West Law Report

Deserter earns refugee status

Posted in Times Law Report by mrkooenglish on June 26, 2008

From The TimesJune 18, 2008

Deserter earns refugee status
BE (Iran) v Secretary of State for the Home Department in the Court of Appeal
Court of Appeal

Published June 18, 2008

BE (Iran) v Secretary of State for the Home Department

Before Lord Justice Ward, Lord Justice Sedley and Lord Justice Wall

Judgment May 20, 2008

An Iranian soldier who deserted to avoid carrying out an order to plant land mines in peacetime which were liable to kill or maim civilians was entitled to protection as a refugee.

The Court of Appeal so held when allowing the third appeal by the claimant, BE, from the dismissal by an Asylum and Immigration Tribunal (Mr C. M. G. Ockleton, Deputy President, Senior Immigration Judge Eshun and Senior Immigration Judge Grubb) of his appeal against the refusal of his asylum claim by the Secretary of State for the Home Department.

The claimant, an Iranian soldier, was ordered in peacetime in 1998-1999 in Iran to plant landmines in a populated area. He went absent, later deserting and claimed asylum in the United Kingdom.

On appeal, the claimant contended, inter alia, that a soldier’s right of refusal, and the concomitant entitlement to international protection, extended at least in peacetime to orders to commit any human rights violation of the seriousness of this case; and the protection given to civilians in peacetime by article 6 of the International Covenant on Civil and Political Rights could not be weaker than that accorded to them in time of war.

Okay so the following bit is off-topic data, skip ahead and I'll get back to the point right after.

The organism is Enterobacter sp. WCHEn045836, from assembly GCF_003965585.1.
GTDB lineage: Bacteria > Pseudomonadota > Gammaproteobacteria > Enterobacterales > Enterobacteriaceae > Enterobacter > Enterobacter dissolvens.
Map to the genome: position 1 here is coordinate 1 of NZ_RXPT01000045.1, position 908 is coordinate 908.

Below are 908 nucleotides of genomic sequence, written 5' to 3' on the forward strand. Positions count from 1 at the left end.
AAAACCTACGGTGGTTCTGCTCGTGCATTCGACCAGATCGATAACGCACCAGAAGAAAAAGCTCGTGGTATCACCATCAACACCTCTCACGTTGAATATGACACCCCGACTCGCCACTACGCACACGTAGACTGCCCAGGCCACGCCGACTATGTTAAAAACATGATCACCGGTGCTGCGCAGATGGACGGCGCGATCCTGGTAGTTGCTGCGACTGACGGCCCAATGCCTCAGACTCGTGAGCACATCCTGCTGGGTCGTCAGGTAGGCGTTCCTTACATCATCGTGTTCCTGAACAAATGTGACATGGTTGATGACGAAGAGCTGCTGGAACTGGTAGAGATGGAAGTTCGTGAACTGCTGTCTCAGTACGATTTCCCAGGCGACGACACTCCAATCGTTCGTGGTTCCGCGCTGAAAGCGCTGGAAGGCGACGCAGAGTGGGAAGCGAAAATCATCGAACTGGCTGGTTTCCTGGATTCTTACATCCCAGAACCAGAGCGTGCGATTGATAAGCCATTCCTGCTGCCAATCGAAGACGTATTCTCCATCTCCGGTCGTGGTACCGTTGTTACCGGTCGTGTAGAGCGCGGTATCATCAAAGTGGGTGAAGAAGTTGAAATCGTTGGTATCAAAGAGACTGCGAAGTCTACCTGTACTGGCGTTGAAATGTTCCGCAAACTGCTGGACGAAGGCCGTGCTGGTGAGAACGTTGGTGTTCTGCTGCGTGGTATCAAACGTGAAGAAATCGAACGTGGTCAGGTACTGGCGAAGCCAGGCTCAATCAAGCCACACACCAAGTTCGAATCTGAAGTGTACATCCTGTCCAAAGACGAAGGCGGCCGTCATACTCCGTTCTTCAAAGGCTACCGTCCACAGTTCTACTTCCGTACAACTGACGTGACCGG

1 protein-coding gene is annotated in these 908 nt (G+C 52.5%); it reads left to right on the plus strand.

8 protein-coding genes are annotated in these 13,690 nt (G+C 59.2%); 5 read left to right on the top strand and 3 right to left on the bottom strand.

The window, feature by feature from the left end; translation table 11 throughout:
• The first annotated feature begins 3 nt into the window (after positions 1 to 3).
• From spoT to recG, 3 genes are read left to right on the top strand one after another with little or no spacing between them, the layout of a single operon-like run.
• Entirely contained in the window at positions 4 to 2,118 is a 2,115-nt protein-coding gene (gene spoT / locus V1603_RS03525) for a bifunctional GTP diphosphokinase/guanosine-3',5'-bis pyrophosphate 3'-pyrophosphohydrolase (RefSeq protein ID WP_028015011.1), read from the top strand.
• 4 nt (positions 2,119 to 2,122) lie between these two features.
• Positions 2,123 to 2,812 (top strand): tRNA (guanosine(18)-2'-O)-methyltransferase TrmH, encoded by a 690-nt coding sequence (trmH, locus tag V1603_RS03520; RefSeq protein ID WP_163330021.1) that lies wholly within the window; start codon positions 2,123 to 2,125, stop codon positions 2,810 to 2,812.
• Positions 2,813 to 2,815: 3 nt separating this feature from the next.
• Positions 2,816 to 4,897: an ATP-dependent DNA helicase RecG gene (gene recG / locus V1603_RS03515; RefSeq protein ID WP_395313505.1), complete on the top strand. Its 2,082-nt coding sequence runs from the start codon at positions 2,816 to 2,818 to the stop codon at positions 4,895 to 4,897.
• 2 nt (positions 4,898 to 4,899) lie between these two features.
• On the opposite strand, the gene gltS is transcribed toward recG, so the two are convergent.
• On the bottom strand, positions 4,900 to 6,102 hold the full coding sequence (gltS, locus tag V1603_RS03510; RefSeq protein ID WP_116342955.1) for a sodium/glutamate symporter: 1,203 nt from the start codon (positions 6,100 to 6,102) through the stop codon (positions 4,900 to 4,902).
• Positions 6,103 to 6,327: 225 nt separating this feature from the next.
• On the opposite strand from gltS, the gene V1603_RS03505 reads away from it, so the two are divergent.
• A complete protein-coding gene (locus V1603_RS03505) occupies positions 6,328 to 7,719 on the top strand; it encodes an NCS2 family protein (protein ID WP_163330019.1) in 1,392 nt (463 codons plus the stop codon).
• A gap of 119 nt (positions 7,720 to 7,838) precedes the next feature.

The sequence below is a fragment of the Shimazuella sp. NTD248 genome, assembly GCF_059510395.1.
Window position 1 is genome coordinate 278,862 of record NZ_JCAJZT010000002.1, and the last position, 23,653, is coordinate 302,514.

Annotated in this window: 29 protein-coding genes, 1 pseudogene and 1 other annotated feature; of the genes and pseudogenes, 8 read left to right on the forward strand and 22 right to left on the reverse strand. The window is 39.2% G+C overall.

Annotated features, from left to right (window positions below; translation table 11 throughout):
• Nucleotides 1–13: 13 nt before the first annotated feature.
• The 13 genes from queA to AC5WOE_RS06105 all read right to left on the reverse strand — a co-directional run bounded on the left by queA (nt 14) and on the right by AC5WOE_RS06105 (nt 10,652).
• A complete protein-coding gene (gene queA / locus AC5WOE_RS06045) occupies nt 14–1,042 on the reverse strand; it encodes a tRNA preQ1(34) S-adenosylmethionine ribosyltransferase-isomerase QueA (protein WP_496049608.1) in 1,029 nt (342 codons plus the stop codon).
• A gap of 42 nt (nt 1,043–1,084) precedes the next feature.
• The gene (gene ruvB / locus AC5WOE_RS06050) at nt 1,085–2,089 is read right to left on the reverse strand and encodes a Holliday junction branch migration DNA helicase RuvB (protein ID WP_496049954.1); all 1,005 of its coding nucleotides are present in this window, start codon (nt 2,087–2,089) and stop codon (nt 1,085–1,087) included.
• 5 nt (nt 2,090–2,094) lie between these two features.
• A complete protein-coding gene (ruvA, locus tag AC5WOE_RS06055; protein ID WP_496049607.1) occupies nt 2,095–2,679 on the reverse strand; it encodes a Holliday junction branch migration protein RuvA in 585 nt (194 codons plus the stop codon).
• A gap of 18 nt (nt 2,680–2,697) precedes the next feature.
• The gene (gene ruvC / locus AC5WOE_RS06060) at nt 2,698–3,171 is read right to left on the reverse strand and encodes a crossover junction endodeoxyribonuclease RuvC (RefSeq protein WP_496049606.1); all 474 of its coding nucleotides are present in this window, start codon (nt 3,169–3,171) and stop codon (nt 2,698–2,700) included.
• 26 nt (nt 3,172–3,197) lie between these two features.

Ms Frances Webber for the claimant; Mr Tim Eicke for the Home SAecretary.

LORD JUSTICE SEDLEY, giving the judgment of the court, said that, having regard to Sepet v Secretary of State for the Home Department ( The Times March 21, 2003; [2003] 1 WLR 856) and Krotov v Secretary of State for the Home Department ( The Times February 26, 2004; [2004] 1 WLR 1825), the question was whether the point had come at which systematic and indiscriminate use by a state of lethal weapons against unarmed civilians constituted a gross human rights abuse and an atrocity and on these facts it had.

The claimant was seeking to avoid commission of what this country and civilised opinion worldwide recognised as an atrocity and a gross violation of human rights and he was entitled to succeed in his asylum claim.

Solicitors: Mr George Vickers, Newcastle upon Tyne; Treasury Solicitor.

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